The group further contends that the plan to monitor WhatsApp messages, phone calls and text messages is an arbitrary interference by the administration into respect for family and private life, the home, and correspondence.

It argues that the Buhari administration has legal obligations to protect Nigerians and other people against arbitrary interference and violations of their human rights, adding that the monitoring of WhatsApp messages, phone calls and text messages would grant free rein to government agencies to conduct mass surveillance of communications of people.

“The mere threat of mass surveillance, even when secret, coupled with the lack of remedy, can constitute an interference with human rights, including the rights to privacy, freedom of expression, peaceful assembly and association.

“Privacy and expression are intertwined in the digital age, with online privacy serving as a gateway to secure exercise of the freedom of opinion and expression. Therefore, targets of surveillance would suffer interference with their rights to privacy and freedom of opinion and expression whether the effort to monitor is successful or not,” SERAP said.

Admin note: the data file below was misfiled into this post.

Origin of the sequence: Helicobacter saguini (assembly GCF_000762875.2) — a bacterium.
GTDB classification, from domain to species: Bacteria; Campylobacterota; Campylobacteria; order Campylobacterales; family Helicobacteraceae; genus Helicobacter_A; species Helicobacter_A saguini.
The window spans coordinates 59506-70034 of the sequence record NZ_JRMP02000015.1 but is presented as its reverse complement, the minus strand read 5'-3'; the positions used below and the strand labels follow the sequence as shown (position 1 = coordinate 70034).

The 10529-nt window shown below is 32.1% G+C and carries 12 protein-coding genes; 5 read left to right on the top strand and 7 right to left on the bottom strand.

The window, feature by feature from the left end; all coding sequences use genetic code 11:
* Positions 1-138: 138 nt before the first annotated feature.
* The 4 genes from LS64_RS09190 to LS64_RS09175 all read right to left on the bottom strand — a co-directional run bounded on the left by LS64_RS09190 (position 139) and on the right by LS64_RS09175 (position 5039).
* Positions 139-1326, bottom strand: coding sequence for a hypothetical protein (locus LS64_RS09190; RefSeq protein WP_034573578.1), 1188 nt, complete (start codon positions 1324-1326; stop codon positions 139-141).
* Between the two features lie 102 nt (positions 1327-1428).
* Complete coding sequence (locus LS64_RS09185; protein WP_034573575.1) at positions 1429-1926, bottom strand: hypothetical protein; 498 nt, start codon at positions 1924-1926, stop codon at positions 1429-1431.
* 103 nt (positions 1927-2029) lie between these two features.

“Any spending of public funds should stay within the limits of constitutional responsibilities, and oath of office by public officers, as well as comply with Chapter 2 of the Nigerian Constitution relating to fundamental objectives and directive principles of state policy.

“The lack of any safeguards against discriminatory decision-making, and access to an effective remedy shows the grave threats the purported plan poses to constitutionally and internationally recognized human rights.

“Section 37 of the Nigerian Constitution and Article 17 of the International Covenant on Civil and Political Rights provide for the right to freedom from arbitrary or unlawful interference with privacy and correspondence, communications and private data.

“Section 39 of the Nigerian Constitution and Article 19 of the Covenant also guarantee the right of everyone to hold opinions without interference and to seek, receive and impart information and ideas of all kinds, regardless of frontiers and through any media.

“The UN General Assembly has condemned unlawful or arbitrary surveillance and interception of communications as ‘highly intrusive acts’ that interfere with fundamental human rights (see General Assembly resolutions 68/167 and 71/199).